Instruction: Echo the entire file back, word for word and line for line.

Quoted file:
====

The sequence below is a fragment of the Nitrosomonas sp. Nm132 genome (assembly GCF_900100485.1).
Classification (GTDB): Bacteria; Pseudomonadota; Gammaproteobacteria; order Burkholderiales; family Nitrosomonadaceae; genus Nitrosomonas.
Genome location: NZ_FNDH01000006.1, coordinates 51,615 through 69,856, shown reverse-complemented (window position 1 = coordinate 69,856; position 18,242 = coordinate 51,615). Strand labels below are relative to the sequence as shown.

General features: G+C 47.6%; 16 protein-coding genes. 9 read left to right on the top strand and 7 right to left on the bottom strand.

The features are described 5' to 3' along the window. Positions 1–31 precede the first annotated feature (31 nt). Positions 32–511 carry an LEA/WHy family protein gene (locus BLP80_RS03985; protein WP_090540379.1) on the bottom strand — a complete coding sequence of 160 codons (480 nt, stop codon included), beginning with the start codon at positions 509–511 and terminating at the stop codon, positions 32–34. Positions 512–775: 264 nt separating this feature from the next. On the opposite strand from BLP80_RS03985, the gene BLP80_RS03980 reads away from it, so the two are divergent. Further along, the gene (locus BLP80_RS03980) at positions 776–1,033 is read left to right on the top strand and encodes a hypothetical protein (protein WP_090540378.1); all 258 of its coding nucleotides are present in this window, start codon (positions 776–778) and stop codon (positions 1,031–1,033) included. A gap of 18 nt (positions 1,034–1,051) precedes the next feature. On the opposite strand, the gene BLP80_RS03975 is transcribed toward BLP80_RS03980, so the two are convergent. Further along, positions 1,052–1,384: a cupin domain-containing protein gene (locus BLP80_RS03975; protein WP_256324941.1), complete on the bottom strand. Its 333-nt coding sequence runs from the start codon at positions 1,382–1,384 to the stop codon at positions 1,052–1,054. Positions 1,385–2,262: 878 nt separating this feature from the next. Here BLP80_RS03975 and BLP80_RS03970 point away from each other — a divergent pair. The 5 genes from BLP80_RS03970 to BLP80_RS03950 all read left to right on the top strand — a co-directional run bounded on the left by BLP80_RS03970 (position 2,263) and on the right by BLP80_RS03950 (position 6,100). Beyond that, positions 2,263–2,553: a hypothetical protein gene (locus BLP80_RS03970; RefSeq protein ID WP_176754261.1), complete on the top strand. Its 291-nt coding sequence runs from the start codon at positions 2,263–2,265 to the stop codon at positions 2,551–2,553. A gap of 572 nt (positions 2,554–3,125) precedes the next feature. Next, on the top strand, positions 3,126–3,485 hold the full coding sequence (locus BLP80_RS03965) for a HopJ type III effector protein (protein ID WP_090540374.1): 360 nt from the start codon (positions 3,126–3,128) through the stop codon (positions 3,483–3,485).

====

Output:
The sequence below is a fragment of the Nitrosomonas sp. Nm132 genome (assembly GCF_900100485.1).
Classification (GTDB): Bacteria; Pseudomonadota; Gammaproteobacteria; order Burkholderiales; family Nitrosomonadaceae; genus Nitrosomonas.
Genome location: NZ_FNDH01000006.1, coordinates 51,615 through 69,856, shown reverse-complemented (window position 1 = coordinate 69,856; position 18,242 = coordinate 51,615). Strand labels below are relative to the sequence as shown.

General features: G+C 47.6%; 16 protein-coding genes. 9 read left to right on the top strand and 7 right to left on the bottom strand.

The features are described 5' to 3' along the window. Positions 1–31 precede the first annotated feature (31 nt). Positions 32–511 carry an LEA/WHy family protein gene (locus BLP80_RS03985; protein WP_090540379.1) on the bottom strand — a complete coding sequence of 160 codons (480 nt, stop codon included), beginning with the start codon at positions 509–511 and terminating at the stop codon, positions 32–34. Positions 512–775: 264 nt separating this feature from the next. On the opposite strand from BLP80_RS03985, the gene BLP80_RS03980 reads away from it, so the two are divergent. Further along, the gene (locus BLP80_RS03980) at positions 776–1,033 is read left to right on the top strand and encodes a hypothetical protein (protein WP_090540378.1); all 258 of its coding nucleotides are present in this window, start codon (positions 776–778) and stop codon (positions 1,031–1,033) included. A gap of 18 nt (positions 1,034–1,051) precedes the next feature. On the opposite strand, the gene BLP80_RS03975 is transcribed toward BLP80_RS03980, so the two are convergent. Further along, positions 1,052–1,384: a cupin domain-containing protein gene (locus BLP80_RS03975; protein WP_256324941.1), complete on the bottom strand. Its 333-nt coding sequence runs from the start codon at positions 1,382–1,384 to the stop codon at positions 1,052–1,054. Positions 1,385–2,262: 878 nt separating this feature from the next. Here BLP80_RS03975 and BLP80_RS03970 point away from each other — a divergent pair. The 5 genes from BLP80_RS03970 to BLP80_RS03950 all read left to right on the top strand — a co-directional run bounded on the left by BLP80_RS03970 (position 2,263) and on the right by BLP80_RS03950 (position 6,100). Beyond that, positions 2,263–2,553: a hypothetical protein gene (locus BLP80_RS03970; RefSeq protein ID WP_176754261.1), complete on the top strand. Its 291-nt coding sequence runs from the start codon at positions 2,263–2,265 to the stop codon at positions 2,551–2,553. A gap of 572 nt (positions 2,554–3,125) precedes the next feature. Next, on the top strand, positions 3,126–3,485 hold the full coding sequence (locus BLP80_RS03965) for a HopJ type III effector protein (protein ID WP_090540374.1): 360 nt from the start codon (positions 3,126–3,128) through the stop codon (positions 3,483–3,485).